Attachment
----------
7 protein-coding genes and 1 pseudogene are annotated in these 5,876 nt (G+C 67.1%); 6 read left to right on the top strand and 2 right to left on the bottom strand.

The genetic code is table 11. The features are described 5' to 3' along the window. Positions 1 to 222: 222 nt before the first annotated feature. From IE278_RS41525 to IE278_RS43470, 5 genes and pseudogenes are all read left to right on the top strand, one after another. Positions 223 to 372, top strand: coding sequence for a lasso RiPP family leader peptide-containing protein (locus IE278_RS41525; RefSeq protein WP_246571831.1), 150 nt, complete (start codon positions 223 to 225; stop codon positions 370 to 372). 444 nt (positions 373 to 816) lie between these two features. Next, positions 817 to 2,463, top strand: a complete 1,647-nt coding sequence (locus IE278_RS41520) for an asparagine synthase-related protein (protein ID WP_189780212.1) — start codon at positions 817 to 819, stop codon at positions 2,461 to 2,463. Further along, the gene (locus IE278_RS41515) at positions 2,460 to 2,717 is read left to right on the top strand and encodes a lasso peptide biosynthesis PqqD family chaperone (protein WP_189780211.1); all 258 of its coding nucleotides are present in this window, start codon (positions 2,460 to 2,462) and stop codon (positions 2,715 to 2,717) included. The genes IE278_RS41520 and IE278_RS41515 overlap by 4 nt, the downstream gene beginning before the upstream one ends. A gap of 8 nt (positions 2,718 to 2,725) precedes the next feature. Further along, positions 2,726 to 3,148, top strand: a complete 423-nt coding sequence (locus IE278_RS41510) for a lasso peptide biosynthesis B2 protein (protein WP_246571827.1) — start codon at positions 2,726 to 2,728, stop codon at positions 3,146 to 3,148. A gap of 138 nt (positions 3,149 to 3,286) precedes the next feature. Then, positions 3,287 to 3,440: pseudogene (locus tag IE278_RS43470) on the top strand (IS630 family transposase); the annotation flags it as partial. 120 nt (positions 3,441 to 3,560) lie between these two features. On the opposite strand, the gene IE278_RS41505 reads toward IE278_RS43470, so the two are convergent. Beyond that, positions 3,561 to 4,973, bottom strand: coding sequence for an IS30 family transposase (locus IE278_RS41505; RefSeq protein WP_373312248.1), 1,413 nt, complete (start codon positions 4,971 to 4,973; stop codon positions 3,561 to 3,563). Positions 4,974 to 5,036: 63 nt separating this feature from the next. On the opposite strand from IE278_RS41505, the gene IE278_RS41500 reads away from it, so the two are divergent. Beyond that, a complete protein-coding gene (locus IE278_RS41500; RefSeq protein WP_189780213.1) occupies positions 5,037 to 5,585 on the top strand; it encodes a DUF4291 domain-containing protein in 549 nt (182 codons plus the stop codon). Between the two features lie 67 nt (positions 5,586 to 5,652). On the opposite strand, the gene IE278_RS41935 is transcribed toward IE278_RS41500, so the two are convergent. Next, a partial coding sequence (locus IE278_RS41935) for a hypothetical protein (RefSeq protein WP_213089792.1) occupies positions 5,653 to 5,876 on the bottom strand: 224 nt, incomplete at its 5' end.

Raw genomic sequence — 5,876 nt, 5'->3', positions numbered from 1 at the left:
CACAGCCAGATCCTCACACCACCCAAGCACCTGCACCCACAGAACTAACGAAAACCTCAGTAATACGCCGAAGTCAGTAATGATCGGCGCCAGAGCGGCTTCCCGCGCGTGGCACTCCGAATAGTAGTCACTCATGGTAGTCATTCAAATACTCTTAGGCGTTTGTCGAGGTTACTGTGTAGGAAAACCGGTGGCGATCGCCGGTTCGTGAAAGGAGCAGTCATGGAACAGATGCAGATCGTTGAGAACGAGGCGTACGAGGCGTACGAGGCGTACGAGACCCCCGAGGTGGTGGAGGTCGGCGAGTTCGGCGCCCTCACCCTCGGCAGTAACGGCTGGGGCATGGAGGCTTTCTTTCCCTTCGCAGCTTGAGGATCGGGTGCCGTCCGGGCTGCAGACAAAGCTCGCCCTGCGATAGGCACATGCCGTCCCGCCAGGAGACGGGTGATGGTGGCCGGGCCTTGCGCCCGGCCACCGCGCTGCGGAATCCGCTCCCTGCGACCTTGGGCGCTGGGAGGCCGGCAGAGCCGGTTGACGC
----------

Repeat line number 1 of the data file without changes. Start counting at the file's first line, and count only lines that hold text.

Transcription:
7 protein-coding genes and 1 pseudogene are annotated in these 5,876 nt (G+C 67.1%); 6 read left to right on the top strand and 2 right to left on the bottom strand.